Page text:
Will a new city hall parking lot help our city?
Will greening city hall’s parking lot attract new residents or help our businesses?
According to a Sun News article published on Cleveland.com on Oct. 6, Mayor Ed Kelley plans to spend $250,000 of the city’s money to “retrofit” the city hall parking lot to make it “greener.”
At the Sept. 19 meeting of the Cleveland Heights City Council, council members unanimously passed a resolution to pay Behnke Associates $4,850 plus expenses to develop this plan. The resolution was passed as “an emergency.” (Passing legislation as an emergency reduces citizen input and prohibits citizens being able to use a referendum. Please consider asking council not to pass such large ticket items as emergencies.)
Using $250,000 in tax dollars is only part of the project. Council also hopes to raise additional funds from grants to add trees and plants to the parking lot. Sources of possible additional funds include Ohio EPA and Northeast Ohio Regional Sewer District Small-Scale Demonstration Grants.
Spending $250,000 of city money to retrofit a parking lot did not sound like a good idea to me. But I thought maybe the parking lot was in really bad shape and needed to be replaced anyway. So I drove over to city hall and drove around the parking lot to see for myself. It seemed fine to me. It’s not in perfect condition, it has a few holes that should be patched. But it is not a road. It’s a parking lot.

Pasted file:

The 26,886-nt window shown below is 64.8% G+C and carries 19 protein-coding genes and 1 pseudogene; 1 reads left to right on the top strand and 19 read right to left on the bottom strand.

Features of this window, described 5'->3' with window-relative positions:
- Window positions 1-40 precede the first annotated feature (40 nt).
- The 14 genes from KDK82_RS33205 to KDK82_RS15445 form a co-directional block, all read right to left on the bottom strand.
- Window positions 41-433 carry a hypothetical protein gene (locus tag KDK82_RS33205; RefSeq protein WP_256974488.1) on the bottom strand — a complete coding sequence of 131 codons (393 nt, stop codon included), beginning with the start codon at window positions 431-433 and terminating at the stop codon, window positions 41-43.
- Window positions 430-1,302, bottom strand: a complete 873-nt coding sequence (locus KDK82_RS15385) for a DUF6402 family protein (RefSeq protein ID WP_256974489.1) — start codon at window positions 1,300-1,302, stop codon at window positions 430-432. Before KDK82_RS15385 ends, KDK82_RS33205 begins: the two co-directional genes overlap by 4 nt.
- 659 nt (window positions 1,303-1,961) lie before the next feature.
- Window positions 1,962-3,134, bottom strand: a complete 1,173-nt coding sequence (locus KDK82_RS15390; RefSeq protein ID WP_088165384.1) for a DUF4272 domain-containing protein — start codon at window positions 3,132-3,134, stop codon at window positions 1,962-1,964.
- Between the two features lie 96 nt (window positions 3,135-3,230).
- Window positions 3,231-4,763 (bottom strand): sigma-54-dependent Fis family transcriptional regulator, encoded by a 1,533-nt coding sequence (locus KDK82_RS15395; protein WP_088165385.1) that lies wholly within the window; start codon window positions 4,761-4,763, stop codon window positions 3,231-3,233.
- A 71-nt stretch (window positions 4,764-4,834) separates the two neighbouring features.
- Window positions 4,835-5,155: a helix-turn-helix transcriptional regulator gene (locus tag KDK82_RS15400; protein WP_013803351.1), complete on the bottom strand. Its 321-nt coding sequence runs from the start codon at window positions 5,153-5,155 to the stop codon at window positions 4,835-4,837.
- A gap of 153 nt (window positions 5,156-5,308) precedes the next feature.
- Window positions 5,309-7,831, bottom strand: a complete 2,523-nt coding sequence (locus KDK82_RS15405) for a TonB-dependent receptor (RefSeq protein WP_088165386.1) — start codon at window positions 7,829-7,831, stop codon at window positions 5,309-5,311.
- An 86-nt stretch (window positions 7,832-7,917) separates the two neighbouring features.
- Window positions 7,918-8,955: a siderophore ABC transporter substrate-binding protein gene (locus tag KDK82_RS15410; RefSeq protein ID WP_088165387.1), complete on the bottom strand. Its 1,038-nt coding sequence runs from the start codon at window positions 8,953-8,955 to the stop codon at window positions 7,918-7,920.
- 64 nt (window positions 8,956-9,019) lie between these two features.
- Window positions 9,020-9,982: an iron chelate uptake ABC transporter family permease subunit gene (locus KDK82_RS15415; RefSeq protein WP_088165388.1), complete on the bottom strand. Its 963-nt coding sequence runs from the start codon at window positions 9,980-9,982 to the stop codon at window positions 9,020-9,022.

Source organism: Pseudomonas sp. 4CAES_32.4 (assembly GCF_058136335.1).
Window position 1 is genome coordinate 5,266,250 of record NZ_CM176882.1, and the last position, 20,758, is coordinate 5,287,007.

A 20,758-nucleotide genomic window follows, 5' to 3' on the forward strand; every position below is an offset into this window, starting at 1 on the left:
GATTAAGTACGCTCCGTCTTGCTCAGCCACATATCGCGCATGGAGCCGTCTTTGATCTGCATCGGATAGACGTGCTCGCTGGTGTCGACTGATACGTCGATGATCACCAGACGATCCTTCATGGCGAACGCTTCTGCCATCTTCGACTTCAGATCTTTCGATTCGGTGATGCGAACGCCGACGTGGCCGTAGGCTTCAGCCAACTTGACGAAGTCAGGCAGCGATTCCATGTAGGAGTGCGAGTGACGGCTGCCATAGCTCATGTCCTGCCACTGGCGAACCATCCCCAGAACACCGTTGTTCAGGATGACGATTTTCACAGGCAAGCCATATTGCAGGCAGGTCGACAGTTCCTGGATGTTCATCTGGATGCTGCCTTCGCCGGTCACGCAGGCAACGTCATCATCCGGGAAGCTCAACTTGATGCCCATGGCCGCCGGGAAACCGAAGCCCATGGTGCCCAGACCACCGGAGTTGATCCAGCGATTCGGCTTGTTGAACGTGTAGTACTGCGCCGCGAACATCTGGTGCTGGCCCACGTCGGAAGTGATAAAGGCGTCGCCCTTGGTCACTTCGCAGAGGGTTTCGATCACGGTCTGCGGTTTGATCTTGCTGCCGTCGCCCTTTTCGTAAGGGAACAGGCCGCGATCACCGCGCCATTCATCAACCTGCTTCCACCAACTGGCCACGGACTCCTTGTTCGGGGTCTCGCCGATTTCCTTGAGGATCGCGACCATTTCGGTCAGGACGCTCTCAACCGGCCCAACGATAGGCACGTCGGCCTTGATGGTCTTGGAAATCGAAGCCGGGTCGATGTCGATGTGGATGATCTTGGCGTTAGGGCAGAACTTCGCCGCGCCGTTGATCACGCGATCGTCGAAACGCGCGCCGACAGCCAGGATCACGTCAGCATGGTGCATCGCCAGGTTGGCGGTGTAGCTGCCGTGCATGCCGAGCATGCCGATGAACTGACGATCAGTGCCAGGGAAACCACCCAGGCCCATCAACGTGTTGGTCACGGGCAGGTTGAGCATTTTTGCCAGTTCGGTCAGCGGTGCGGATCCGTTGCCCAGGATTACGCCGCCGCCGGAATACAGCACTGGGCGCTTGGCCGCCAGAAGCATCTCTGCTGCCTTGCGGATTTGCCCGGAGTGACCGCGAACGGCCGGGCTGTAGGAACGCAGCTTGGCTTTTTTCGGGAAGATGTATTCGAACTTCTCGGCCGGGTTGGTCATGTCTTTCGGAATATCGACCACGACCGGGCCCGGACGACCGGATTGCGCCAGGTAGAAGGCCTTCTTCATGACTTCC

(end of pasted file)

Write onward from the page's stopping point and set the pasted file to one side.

Most of us are in the same boat. We have friends and family unemployed or underemployed, our property values have declined dramatically but our property tax rates are increasing. We can anticipate further property tax increases to pay for the CH-UH City School District facilities master plan; a bond issue is in the works for the November 2013 ballot.
By all means, let’s spruce up the city and make it greener. But let’s do it in a way that will make our city appealing to residents and businesses and help our economy. There are many places around town that need better stormwater management, but plantings and pocket wetlands should be built in places that will help connect neighborhoods and business districts, or make biking and walking to University Circle a safer and more pleasant experience.
Please drive through the city hall parking lot and judge for yourself whether this $250,000 expenditure is worthwhile. Some proposals and plans are complicated; this one is not. You can trust your own judgment on this issue.
If you agree that city council members should use $250,000 of our tax dollars, not on a parking lot, but to do something that will help people and our economy and our city’s future, please contact them and let them know how you feel.
Fran Mentch is a longtime resident of Cleveland Heights.